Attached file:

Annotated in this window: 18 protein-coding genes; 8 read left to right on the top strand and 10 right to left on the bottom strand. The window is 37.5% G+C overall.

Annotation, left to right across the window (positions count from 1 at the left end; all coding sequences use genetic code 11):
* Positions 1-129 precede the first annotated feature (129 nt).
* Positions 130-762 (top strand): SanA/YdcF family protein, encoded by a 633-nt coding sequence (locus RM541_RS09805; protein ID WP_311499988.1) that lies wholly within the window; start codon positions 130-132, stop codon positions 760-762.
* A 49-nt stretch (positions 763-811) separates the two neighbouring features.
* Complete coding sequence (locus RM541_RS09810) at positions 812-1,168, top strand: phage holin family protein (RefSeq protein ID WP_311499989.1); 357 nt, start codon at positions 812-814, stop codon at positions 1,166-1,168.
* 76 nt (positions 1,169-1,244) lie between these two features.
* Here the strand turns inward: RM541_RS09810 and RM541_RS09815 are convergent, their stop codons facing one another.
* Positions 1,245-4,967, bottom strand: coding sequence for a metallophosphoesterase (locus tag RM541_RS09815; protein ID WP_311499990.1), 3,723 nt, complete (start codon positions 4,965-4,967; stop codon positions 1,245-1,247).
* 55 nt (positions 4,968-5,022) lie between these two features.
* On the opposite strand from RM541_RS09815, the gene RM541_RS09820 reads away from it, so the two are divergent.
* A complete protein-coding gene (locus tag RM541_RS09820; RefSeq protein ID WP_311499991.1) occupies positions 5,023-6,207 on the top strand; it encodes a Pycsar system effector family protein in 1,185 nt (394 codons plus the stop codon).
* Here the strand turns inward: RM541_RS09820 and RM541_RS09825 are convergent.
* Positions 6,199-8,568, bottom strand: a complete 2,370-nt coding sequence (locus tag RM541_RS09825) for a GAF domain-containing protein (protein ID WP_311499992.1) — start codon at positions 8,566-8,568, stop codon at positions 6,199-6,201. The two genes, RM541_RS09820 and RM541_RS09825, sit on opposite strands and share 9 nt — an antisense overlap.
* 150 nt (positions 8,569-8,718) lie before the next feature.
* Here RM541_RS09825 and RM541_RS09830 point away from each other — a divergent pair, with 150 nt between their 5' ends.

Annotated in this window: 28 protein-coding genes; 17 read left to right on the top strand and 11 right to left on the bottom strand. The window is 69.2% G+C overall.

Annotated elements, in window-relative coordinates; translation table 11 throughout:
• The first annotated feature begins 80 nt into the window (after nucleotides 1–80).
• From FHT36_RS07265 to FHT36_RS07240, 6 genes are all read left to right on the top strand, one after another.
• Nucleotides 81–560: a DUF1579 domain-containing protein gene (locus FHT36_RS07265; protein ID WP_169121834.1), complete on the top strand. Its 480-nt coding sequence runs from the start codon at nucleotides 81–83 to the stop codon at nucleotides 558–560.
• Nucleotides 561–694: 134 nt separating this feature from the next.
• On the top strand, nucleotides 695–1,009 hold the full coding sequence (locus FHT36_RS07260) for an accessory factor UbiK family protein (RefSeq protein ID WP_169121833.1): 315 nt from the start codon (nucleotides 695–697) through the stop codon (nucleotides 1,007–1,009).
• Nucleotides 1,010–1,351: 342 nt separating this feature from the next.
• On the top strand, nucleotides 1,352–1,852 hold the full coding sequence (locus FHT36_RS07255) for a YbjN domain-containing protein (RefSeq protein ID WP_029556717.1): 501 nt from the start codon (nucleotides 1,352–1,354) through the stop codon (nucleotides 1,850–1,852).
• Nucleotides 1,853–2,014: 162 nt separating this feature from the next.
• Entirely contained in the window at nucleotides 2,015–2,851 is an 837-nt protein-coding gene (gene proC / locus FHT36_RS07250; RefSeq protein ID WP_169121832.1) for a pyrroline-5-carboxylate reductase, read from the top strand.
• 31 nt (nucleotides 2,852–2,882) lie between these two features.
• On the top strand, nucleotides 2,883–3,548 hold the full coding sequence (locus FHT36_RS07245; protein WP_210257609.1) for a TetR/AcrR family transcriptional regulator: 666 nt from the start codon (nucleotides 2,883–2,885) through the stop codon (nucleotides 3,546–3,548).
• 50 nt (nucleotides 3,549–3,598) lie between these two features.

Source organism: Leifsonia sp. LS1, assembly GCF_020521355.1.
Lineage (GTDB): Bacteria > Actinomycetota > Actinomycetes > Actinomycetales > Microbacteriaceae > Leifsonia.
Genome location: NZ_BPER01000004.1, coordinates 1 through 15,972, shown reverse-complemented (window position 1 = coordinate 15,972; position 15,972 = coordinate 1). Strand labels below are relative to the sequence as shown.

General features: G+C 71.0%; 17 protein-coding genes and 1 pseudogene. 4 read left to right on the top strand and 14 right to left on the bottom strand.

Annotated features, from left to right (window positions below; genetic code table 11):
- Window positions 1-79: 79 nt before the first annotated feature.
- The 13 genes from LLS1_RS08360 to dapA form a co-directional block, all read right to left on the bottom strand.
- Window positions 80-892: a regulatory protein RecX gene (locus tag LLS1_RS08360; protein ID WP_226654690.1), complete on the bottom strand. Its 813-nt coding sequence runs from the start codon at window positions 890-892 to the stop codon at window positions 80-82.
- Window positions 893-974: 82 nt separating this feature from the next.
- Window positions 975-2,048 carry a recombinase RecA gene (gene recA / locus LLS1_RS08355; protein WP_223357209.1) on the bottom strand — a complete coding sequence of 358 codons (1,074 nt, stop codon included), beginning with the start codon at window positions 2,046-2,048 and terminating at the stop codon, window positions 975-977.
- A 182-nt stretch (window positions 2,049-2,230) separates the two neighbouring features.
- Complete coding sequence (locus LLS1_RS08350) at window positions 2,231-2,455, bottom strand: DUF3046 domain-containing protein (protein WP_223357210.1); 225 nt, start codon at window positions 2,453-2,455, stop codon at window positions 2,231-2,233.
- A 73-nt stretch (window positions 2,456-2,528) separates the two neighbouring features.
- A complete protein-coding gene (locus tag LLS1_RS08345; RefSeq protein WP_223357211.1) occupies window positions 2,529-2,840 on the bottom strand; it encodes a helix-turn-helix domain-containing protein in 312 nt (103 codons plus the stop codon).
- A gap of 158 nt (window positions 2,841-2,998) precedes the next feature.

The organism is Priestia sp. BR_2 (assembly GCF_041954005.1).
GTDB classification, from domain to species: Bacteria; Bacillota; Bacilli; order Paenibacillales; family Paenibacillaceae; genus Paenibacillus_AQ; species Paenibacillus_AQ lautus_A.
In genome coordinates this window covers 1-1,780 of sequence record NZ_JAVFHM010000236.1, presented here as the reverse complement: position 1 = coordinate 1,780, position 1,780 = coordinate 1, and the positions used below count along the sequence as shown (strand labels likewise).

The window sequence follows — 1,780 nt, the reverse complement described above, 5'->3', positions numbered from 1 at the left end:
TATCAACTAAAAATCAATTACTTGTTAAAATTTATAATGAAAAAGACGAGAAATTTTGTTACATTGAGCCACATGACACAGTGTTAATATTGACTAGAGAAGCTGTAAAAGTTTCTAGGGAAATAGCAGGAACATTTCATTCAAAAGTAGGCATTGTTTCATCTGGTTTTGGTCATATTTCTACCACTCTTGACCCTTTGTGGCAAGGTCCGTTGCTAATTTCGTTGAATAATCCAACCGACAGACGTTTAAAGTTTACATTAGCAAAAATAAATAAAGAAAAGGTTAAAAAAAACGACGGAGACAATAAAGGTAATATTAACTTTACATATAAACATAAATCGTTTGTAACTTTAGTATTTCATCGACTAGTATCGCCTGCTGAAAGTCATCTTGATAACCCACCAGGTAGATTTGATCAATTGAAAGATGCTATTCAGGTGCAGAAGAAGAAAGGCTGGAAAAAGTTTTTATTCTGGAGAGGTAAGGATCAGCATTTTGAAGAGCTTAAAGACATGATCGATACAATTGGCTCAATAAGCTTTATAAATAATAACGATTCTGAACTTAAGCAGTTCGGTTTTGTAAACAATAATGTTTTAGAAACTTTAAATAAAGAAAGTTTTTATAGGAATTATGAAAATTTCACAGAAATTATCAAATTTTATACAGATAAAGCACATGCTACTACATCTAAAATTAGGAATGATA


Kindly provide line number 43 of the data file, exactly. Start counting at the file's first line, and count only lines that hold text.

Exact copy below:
- A 73-nt stretch (window positions 2,456-2,528) separates the two neighbouring features.